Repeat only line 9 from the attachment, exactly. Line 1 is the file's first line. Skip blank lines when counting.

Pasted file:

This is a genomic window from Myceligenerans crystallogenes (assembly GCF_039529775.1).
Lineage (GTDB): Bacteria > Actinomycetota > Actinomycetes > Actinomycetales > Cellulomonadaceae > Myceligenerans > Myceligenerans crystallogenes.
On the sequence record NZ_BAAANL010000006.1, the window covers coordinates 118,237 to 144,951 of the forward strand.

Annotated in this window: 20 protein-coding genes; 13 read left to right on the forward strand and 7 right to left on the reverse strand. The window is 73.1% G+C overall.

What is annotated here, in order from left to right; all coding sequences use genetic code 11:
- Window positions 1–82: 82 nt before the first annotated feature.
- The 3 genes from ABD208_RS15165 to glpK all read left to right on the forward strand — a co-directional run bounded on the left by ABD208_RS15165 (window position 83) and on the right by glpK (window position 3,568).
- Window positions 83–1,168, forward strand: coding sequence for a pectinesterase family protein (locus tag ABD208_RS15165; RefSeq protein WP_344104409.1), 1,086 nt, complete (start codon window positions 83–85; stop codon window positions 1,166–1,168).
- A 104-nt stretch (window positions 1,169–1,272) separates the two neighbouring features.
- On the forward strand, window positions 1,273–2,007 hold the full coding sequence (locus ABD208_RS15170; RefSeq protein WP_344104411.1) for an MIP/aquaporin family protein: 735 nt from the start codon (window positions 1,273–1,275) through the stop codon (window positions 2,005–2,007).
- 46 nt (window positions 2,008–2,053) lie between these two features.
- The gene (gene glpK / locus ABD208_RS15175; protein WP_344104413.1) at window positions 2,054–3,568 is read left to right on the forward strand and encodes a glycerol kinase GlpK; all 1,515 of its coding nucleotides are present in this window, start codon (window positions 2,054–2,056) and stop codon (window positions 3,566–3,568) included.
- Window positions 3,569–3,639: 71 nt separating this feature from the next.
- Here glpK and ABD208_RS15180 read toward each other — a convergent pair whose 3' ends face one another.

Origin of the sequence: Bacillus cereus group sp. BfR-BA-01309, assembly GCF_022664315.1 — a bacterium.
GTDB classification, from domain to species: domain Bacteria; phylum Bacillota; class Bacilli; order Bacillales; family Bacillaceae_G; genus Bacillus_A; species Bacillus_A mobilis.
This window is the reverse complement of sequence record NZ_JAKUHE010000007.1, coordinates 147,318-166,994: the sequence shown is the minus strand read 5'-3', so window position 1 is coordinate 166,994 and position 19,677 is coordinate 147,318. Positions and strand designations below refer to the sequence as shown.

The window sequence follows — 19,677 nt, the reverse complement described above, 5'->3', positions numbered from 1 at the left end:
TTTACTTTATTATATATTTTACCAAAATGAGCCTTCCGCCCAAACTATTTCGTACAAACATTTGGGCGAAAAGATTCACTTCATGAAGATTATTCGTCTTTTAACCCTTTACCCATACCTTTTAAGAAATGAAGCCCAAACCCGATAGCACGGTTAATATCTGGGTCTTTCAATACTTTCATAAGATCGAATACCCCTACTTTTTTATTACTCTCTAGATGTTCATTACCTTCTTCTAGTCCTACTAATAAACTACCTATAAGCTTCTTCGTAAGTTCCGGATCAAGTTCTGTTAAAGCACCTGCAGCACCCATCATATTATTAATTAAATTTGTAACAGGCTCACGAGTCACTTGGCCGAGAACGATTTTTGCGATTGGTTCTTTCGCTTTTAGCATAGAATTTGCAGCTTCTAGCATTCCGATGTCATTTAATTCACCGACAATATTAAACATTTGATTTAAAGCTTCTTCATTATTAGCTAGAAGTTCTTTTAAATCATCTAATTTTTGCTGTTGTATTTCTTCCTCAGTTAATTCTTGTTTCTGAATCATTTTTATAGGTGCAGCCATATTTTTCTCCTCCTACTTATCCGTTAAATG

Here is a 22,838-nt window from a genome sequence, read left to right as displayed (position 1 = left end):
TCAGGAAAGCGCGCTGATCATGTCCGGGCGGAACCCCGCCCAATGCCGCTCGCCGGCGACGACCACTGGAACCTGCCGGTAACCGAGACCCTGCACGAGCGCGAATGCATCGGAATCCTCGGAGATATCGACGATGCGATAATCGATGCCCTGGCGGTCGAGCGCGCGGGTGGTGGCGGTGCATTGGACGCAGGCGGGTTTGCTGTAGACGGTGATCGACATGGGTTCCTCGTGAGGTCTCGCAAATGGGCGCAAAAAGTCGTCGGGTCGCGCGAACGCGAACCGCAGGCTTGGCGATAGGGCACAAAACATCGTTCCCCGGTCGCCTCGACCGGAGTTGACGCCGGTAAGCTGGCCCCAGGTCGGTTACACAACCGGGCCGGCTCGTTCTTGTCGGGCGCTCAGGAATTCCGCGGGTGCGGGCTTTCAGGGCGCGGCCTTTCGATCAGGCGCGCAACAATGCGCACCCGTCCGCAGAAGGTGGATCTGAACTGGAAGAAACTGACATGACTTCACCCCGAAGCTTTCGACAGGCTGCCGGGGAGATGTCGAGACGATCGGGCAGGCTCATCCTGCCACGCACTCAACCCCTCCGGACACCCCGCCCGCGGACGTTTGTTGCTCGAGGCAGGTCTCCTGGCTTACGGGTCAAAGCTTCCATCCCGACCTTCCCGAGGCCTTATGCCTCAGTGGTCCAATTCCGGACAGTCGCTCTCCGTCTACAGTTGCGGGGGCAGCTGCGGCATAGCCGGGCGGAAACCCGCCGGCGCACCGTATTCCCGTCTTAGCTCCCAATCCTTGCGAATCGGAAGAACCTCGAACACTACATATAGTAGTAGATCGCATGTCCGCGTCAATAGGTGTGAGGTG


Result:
- A 104-nt stretch (window positions 1,169–1,272) separates the two neighbouring features.